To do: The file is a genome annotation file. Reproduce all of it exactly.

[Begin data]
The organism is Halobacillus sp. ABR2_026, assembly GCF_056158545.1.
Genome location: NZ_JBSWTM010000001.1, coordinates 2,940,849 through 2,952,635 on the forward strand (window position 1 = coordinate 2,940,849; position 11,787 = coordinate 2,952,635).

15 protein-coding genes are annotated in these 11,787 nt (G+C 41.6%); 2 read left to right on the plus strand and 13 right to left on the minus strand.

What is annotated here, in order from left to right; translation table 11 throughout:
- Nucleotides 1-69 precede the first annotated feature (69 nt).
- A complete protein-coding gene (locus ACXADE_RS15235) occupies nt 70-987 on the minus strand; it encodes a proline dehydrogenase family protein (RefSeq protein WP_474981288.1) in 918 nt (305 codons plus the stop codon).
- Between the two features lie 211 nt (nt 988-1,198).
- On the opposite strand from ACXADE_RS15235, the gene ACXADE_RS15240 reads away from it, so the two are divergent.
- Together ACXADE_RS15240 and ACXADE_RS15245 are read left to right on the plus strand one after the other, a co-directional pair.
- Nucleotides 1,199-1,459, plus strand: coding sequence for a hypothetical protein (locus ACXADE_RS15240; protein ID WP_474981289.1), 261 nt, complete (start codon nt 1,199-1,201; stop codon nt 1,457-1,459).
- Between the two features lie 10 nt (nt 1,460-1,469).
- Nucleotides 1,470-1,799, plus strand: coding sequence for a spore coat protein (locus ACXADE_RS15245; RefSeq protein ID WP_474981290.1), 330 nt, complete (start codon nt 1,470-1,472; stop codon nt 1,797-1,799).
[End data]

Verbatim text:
The organism is Halobacillus sp. ABR2_026, assembly GCF_056158545.1.
Genome location: NZ_JBSWTM010000001.1, coordinates 2,940,849 through 2,952,635 on the forward strand (window position 1 = coordinate 2,940,849; position 11,787 = coordinate 2,952,635).

15 protein-coding genes are annotated in these 11,787 nt (G+C 41.6%); 2 read left to right on the plus strand and 13 right to left on the minus strand.

What is annotated here, in order from left to right; translation table 11 throughout:
- Nucleotides 1-69 precede the first annotated feature (69 nt).
- A complete protein-coding gene (locus ACXADE_RS15235) occupies nt 70-987 on the minus strand; it encodes a proline dehydrogenase family protein (RefSeq protein WP_474981288.1) in 918 nt (305 codons plus the stop codon).
- Between the two features lie 211 nt (nt 988-1,198).
- On the opposite strand from ACXADE_RS15235, the gene ACXADE_RS15240 reads away from it, so the two are divergent.
- Together ACXADE_RS15240 and ACXADE_RS15245 are read left to right on the plus strand one after the other, a co-directional pair.
- Nucleotides 1,199-1,459, plus strand: coding sequence for a hypothetical protein (locus ACXADE_RS15240; protein ID WP_474981289.1), 261 nt, complete (start codon nt 1,199-1,201; stop codon nt 1,457-1,459).
- Between the two features lie 10 nt (nt 1,460-1,469).
- Nucleotides 1,470-1,799, plus strand: coding sequence for a spore coat protein (locus ACXADE_RS15245; RefSeq protein ID WP_474981290.1), 330 nt, complete (start codon nt 1,470-1,472; stop codon nt 1,797-1,799).